project, how reason and emotion entwined. In one emblematic scene,
Drever bemoans a feud with his boss: “He kept accusing me of not using
the scientific method. And this hurt me tremendously.”
Add to this the ultimate wild card: nature. In between complex
calculations, the scientists crawl into the belly of LIGO’s
sophisticated instrument to fight infestations of mice, wasps, spiders,
snakes and, in one particularly fable-like incident at the Louisiana
site, a mysterious invasion of bass. In this endeavor to hear the
deepest bellows of the cosmos, nature herself chimes in with her own
reminders that not everything can be controlled and accounted for.
Still, against a backdrop of ceaseless and varied obstacles — clashing
egos, brushes with the F.B.I. and K.G.B., creationists holding town hall
meetings across the street, enormous administrative entropy swirling
between vision and reality — this discordant cohort of idealists
persevered for half a century. I think of the recruitment ad Ernest
Shackleton was reported to have placed for his pioneering polar
expedition as Einstein was drafting general relativity: “Men wanted for
hazardous journey. Small wages, bitter cold, long months of complete
darkness, constant danger, safe return doubtful. Honor and recognition
in case of success.”
One September morning in 2015, success arrived unannounced. During a
warm-up for the first official run of Advanced LIGO — the pinnacle of
this half-century odyssesy — a gravitational wave strummed the
instrument. Conditioned by decades of disappointment, the scientists’
first response was doubt. But this was real — this was honor and
recognition, a century in the making. Two enormous black holes had
collided somewhere far away, a long time ago.
After half a millennium of exploring the cosmos through light, we have
entered a new era of sonic exploration. Even as he dethroned us from the
center of the universe, Galileo couldn’t envision the galaxies and
faraway marvels that astronomers would see with more powerful
telescopes. The sonic universe might serenade mysteries just as enormous
and just as unimaginable to us today.
But as redemptive as the story of the countless trials and unlikely
triumph may be, what makes the book most rewarding is Levin’s exquisite
prose, which bears the mark of a first-rate writer: an acute critical
mind haloed with a generosity of spirit.
Maria Popova is the founder of Brain-Pickings.org and an M.I.T. Futures
of Entertainment fellow.
‘The Universe in Your Hand’ and ‘Seven Brief Lessons on Physics’
By JENNIFER OUELLETTE
THE UNIVERSE IN YOUR HAND
A Journey Through Space, Time, and Beyond
By Christophe Galfard
386 pp. Flatiron Books. $27.99.
SEVEN BRIEF LESSONS ON PHYSICS
By Carlo Rovelli
Translated by Simon Carnell and Erica Segre
Illustrated. 86 pp. Riverhead Books. $18.
Jennifer Ouellette’s most recent book is “Me, Myself, and Why: Searching
for the Science of Self.”
The collision of two black holes is seen in this still image from a
computer simulation. Credit Caltech/MIT/LIGO Laboratory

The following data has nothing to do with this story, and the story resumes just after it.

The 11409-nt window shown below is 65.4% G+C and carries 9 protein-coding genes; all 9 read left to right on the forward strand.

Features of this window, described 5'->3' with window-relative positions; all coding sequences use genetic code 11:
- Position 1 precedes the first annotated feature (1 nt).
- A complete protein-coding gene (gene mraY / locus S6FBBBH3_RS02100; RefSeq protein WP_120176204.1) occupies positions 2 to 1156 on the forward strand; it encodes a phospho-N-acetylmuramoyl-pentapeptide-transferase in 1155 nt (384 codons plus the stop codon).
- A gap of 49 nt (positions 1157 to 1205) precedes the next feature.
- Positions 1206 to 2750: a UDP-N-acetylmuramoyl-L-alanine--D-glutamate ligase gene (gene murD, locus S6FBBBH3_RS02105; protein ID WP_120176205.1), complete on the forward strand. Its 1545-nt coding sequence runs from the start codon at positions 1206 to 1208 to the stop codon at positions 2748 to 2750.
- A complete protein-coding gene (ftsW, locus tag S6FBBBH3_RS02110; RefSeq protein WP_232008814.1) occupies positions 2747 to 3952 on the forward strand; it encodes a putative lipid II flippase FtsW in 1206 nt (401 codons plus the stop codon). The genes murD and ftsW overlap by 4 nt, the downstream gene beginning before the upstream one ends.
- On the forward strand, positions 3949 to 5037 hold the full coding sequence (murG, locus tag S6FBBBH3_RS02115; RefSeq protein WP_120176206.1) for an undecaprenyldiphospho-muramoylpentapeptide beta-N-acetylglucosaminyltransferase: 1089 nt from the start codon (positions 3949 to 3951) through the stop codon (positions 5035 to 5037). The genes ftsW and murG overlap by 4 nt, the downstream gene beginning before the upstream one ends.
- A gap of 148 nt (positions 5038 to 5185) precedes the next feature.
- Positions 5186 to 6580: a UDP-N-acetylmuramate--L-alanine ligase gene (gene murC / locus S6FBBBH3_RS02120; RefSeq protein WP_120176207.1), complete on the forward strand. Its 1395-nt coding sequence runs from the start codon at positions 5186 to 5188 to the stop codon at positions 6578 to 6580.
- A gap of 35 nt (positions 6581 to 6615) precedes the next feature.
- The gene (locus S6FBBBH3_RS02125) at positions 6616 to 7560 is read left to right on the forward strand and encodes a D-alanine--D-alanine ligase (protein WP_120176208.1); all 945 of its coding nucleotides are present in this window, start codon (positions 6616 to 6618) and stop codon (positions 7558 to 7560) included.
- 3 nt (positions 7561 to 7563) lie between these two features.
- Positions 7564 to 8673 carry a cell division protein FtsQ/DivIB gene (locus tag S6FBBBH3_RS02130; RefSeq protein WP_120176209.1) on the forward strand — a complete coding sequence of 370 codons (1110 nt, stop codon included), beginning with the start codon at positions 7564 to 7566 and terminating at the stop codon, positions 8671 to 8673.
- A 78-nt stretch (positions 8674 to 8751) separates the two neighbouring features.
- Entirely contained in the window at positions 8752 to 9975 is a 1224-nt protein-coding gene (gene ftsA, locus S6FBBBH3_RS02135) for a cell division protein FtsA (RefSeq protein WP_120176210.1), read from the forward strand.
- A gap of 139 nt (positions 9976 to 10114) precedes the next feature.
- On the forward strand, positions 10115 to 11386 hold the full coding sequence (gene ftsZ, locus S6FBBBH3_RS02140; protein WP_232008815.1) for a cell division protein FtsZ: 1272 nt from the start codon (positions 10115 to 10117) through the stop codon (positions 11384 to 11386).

Have you heard the joke about the elderly rabbi who tries to settle a
bitter dispute between two men? The rabbi listens to one man’s case and
pronounces him right. Then he hears the second man’s case, and concludes
the second man is right. At this point his eavesdropping wife steps in
and points out that both men can’t possibly be right. To which the
rabbi replies, “And you are right as well!”
That conundrum lies at the heart of two new books: Christophe Galfard’s
“The Universe in Your Hand,” and Carlo Rovelli’s “Seven Brief Lessons
on Physics.” Rovelli uses the case of the indecisive rabbi to illustrate
the dilemma faced by theoretical physicists in the 21st century, except
in this case what is under dispute are two competing “rule books” for
reality: Einstein’s general theory of relativity, and quantum mechanics.
Each functions perfectly well within its specific realm: Quantum
mechanics governs the subatomic world of the very small, while general
relativity describes how the world works at very large scales. But
neither offers a complete description of how the world works.
Galfard is a protégé of Stephen Hawking’s, co-authoring a young adult
book with Hawking and his daughter, Lucy, in 2007 (“George’s Secret Key
to the Universe”). Those Y.A. roots show in “The Universe in Your Hand.”
There’s a lot to be said in defense of plain, simple language, but in
this case it proves a mixed bag. The earlier chapters read more like
draft scripts for the television series “Cosmos,” covering very familiar
ground (the sun, the moon, our solar system, stars and galaxies) without
doing much to make the material seem fresh.
More problematic is Galfard’s frequent use of the second person — no
doubt to provide a stronger sense of immediacy for the reader — which
wears thin rather quickly and adds a whiff of condescension to the
overall tone. He also tends to repeat himself a great deal; for Galfard,
if a point is worth making, it’s worth restating at least twice more.
The book could easily be trimmed by a third by eliminating some of those
That chatty plain-spoken approach pays off, however, once Galfard digs
into the headier realms of special relativity, quantum mechanics, black
hole physics and string theory. As befits a Hawking protégé, he’s quite
skilled at clever analogies. For instance, the excitation of atoms is “a
bit like children being offered sweets at a party,” and the sweets that
the children prefer are analogous to which kinds of light an atom will
absorb, seen in the absorption lines of atomic spectra. And he deftly
sums up why distances must contract and time must dilate under the rules
of relativity: Something has to give in order for the speed of light to